New York Gov. Andrew Cuomo recently announced that he intends to launch
a plan to legalize marijuana use for medicinal purposes. The announcement
came as part of his state of the state address, and represents a shift
from his previous stance on the issue. He insisted that the plan was merely
a pilot program, and gave no indication that he would support legislation
to legalize it on a permanent basis.
The pilot program will ostensibly begin with up to 20 hospitals across
the state being authorized to distribute the
drug to people who have “serious illnesses.” Despite the liberal
notions New York is reputed to have, it has not joined the growing cadre
of states that have legalized medicinal marijuana. (New Jersey, California,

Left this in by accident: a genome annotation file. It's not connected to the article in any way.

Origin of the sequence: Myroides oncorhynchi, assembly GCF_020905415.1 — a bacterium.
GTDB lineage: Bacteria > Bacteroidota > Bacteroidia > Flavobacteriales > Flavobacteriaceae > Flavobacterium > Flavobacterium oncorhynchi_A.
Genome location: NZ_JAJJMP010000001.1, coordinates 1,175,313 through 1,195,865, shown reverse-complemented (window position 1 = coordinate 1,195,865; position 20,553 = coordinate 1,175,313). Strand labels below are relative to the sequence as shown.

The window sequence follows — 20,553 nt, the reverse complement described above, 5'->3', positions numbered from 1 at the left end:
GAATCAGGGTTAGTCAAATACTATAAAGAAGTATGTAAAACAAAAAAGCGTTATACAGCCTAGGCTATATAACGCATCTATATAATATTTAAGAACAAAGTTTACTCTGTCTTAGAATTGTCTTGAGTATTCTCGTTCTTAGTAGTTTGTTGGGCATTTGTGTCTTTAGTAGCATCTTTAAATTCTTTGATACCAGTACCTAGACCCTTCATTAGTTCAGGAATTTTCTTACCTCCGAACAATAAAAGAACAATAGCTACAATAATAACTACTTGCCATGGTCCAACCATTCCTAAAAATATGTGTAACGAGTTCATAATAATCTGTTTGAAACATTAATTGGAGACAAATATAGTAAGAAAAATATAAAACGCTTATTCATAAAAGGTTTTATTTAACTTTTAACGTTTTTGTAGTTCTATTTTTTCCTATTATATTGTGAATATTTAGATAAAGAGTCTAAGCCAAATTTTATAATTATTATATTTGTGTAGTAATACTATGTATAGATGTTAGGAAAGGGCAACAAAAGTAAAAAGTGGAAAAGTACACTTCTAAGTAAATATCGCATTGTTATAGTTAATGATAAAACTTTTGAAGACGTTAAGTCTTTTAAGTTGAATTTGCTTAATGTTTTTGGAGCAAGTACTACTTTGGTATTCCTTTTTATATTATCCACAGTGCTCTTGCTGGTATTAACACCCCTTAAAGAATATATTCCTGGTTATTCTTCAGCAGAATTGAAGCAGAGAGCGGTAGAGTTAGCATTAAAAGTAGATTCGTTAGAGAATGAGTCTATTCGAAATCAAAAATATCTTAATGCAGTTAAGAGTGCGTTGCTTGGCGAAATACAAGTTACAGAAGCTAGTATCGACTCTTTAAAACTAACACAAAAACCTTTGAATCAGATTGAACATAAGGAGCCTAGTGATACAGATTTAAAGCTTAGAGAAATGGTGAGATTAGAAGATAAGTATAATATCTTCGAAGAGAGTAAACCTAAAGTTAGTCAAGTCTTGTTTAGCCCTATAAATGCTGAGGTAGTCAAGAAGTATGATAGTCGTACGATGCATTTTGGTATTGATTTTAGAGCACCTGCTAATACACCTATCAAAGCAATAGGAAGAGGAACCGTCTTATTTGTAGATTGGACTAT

Connecticut, Nevada and Massachusetts are examples.)
On January 1, 2014, Colorado became the first state in the United States
where legally sanctioned sales of marijuana for recreational use took
place. The historic date came as a result of a 2012 voter approved initiative
to legalize the purchase and use of small amounts of the drug. The state
of Washington, which approved a similar measure, is slated to allow marijuana
sales later this year.
Under federal law, marijuana is still listed as a schedule I drug, which
is described as a substance with highly addictive properties that have
little (if any) medical use. However, the justice department has pledged
to treat low level offenders differently after years of jailing people
based on drug possession.
Despite the change in charging protocols at the federal level, drug possession
charges are still prominent in New Jersey.
Source: LA Times.com, “Medical marijuana: New York Gov. proposes pilot program,” Tina Susman, January 8, 2014